To be able to wake up at 12 p.m., stay in pajamas and blow off all school work was what most of us were asking for at our halfway point in the semester. However, now, after our fifth week of consecutive quarantine, online instruction, shelter-in-place orders, etc., we are all surely wishing we had chosen our words more carefully.
The isolation and dramatic change in lifestyle can often weigh us down in all kinds of ways.
In the midst of such things– such difficulties we would have never braced for– keeping a steady sleep, work schedule and forming productive habits can combat our quarantine melancholy in ways that Netflix and Honey Nut Cheerios just can’t reach.
Rarely will you ever hear a college student advocate against sleeping until the late morning and afternoon, but a national quarantine isn’t any more likely, so expect surprises.
So, you’re not a morning person, few of us are, but what good is it to signal your body and mind to work if you begin at 4 o’clock in the afternoon, promptly after your… breakfast and lunch?
In days like these when our bodies are just cycling through the same three or four rooms in the house, what good is it to distinguish your bed from your workspace, your dinner table from your living room? The places we spend our time and what we do with that time has become hyper crucial.
There is validity in the great advantage we now have to be able to form our schedules around what works best for our wellbeing. It has never been this easy to knock out a meal while taking notes on a lecture.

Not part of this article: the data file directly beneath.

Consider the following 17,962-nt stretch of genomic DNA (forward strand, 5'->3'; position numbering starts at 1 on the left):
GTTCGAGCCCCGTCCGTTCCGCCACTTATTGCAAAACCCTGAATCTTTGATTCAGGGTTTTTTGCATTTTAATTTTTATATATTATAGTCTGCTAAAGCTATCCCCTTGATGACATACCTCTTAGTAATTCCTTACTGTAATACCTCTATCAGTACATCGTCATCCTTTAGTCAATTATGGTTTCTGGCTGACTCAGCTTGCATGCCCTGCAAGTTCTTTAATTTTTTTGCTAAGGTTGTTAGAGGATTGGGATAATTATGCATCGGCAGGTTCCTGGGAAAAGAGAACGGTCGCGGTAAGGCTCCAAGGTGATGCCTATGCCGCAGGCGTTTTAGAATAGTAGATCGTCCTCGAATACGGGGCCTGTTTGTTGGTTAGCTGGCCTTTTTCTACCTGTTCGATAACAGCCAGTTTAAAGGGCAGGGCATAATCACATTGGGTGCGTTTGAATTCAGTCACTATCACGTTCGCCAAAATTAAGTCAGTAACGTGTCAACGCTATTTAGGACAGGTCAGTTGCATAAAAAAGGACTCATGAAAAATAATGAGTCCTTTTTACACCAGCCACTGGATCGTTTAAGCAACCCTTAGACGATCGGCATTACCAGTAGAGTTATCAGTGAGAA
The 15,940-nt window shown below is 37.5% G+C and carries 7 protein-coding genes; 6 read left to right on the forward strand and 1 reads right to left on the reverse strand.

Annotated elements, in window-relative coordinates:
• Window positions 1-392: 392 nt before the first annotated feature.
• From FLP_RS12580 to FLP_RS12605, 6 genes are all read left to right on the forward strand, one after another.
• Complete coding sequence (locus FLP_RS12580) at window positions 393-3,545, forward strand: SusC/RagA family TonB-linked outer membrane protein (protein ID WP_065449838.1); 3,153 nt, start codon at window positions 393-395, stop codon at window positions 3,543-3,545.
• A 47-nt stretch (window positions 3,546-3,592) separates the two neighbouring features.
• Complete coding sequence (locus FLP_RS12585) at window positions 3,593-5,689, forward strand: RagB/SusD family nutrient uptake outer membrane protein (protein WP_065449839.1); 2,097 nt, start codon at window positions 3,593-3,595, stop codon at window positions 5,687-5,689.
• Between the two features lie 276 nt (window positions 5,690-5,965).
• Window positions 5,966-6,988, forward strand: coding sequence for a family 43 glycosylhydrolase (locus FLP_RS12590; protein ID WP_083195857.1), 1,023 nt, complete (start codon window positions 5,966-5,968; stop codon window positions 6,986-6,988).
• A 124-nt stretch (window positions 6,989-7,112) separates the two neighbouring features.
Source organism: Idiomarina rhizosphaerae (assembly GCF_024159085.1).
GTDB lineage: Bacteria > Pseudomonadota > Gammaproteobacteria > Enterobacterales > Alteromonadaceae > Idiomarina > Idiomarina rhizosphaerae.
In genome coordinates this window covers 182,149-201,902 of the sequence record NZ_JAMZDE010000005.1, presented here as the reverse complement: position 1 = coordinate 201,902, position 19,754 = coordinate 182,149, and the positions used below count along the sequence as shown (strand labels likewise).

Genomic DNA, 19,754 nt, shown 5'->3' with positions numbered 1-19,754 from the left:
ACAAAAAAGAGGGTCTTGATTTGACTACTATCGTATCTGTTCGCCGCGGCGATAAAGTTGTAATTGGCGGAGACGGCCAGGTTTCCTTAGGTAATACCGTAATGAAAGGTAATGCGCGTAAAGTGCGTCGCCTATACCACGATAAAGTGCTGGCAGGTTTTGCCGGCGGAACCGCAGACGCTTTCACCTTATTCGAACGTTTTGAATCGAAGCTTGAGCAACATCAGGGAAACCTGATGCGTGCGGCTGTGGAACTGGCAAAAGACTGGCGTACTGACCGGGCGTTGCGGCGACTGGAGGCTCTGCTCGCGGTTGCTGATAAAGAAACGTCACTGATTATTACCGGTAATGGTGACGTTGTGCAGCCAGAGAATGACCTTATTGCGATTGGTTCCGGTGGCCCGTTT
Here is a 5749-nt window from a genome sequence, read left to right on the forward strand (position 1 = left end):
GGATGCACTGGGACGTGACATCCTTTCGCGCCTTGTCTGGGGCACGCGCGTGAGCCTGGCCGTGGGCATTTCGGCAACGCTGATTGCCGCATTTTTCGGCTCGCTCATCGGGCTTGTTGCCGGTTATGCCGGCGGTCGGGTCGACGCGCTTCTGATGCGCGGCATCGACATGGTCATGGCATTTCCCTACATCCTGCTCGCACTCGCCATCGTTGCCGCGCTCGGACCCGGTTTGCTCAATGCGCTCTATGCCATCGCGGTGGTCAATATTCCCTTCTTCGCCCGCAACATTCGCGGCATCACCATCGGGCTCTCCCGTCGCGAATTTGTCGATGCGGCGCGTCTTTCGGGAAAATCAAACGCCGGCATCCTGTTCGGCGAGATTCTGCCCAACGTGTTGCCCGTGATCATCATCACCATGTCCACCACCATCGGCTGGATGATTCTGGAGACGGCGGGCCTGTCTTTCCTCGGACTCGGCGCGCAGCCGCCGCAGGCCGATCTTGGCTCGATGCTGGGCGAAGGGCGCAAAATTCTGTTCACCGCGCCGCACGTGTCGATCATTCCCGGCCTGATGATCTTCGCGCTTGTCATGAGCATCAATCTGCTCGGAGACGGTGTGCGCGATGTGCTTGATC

However, our goal of earning a degree, preparing ourselves for the workforce, the real world and the all-important necessity to better our spiritual relationships with Christ remain the same. If all goals remain the same, why would our means to obtain them change? Not simply change either, but deteriorate.
Therefore, with this in mind, let’s remind ourselves of the vehicles that we know help our success. This goes back to the voice of our mothers that, for many of us, is right back in our ear, saying, “Drink water,” and “Get outside for a little bit, it’s gorgeous out there.” But it goes further also. Dust off and reunite with your planner and set up necessary goals for the day.
Get a necessary amount of sleep without becoming nocturnal, and, this may be frightening, but set an alarm in the morning to start the day’s classes at the relative times and in the manner that they would proceed on campus.
We further recommend working from a place separate from the areas in which you sleep, eat, watch Netflix or where you relax. If you separate yourself from your work mentally, doing the same physically will help your productivity and generally orient your mental health.
We acknowledge that some of these practices may work for one person and not for another. Unfortunately, we cannot give the answers to all problems in our now-isolated lives, but the above suggestions may prove some success and improvement. We invite you to not treat this as a prescription but a spark to find the solutions that keep you in the best of health.